MINING & NATURAL RESOURCES
As a division of one of the world’s largest mining companies Anglo American PLC, Anglo American Metallurgical Coal Pty Ltd processes more than 20,000 invoices per month across its Australian sites. Managing such a multitude of transactions manually meant processing, sorting and stamping mail, forwarding it to the appropriate person for approval each day, and then entering returned invoices into the organisation’s ERP. This process was not only time consuming and labour intensive but also meant that unprocessed invoices were invisible, invoices got lost and were generally impossible to track.
Anglo American Metallurgical Coal started talking to Acumen Data about an automated solution for its AP process, and in August 2011 the program went live with one site, followed by a progressive roll out to all other sites within four months.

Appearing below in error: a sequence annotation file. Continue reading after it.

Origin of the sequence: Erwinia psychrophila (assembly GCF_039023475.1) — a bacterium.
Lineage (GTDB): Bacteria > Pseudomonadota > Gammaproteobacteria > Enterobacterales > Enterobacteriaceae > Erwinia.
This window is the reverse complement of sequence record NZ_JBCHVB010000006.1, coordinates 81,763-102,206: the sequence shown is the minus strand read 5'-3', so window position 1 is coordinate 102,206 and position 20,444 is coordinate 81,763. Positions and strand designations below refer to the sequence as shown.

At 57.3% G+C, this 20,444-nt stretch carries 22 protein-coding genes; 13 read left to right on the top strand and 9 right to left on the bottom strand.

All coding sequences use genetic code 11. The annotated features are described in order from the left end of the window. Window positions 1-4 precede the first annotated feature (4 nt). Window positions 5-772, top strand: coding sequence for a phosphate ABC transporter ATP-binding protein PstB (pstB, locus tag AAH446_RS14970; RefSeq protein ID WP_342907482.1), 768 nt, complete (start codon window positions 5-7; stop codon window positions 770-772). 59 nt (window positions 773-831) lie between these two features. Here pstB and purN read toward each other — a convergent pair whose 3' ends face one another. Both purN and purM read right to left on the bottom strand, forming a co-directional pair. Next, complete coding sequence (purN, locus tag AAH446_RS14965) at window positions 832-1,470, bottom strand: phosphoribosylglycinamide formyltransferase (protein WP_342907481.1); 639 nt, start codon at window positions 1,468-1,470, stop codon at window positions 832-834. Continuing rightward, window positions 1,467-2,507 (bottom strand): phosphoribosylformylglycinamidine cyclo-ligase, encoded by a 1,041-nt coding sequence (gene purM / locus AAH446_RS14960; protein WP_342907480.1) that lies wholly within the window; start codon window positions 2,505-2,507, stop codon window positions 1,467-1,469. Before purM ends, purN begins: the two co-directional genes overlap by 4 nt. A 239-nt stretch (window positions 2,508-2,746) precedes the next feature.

The Complete Automated Accounts Payable Solution (CAAPS) is tailor-made to Anglo American Metallurgical Coal’s business rules and operations. CAAPS now is able to facilitate the workflow of the entire process – invoices are routed to Acumen Data and scanned into the system, electronically routed to the end user for approval, and then submitted electronically into the ERP.
Invoices are visible at all times, the level of manual data entry is reduced significantly, and the ability to monitor the status of invoices at any stage of the payment cycle provides accurate reports and transparency to all users. The accounts payable team’s workload has shifted due to no longer needing to manually sort, mail and chase invoices.
“The automated approach through CAAPS has streamlined the AP process, and with further enhancements due to be rolled out in late 2012 this system will provide us with a one-stop-shop online that all end-users can access,” said Tanya Sacre, Anglo American’s APAC Superintendent, Employee Services & Process Optimisation. “Currently we are using CAAPS across our sites in Queensland and New South Wales, and we envisage rolling this out to business units in both WA and Canada, with the potential for other regions to follow suit.”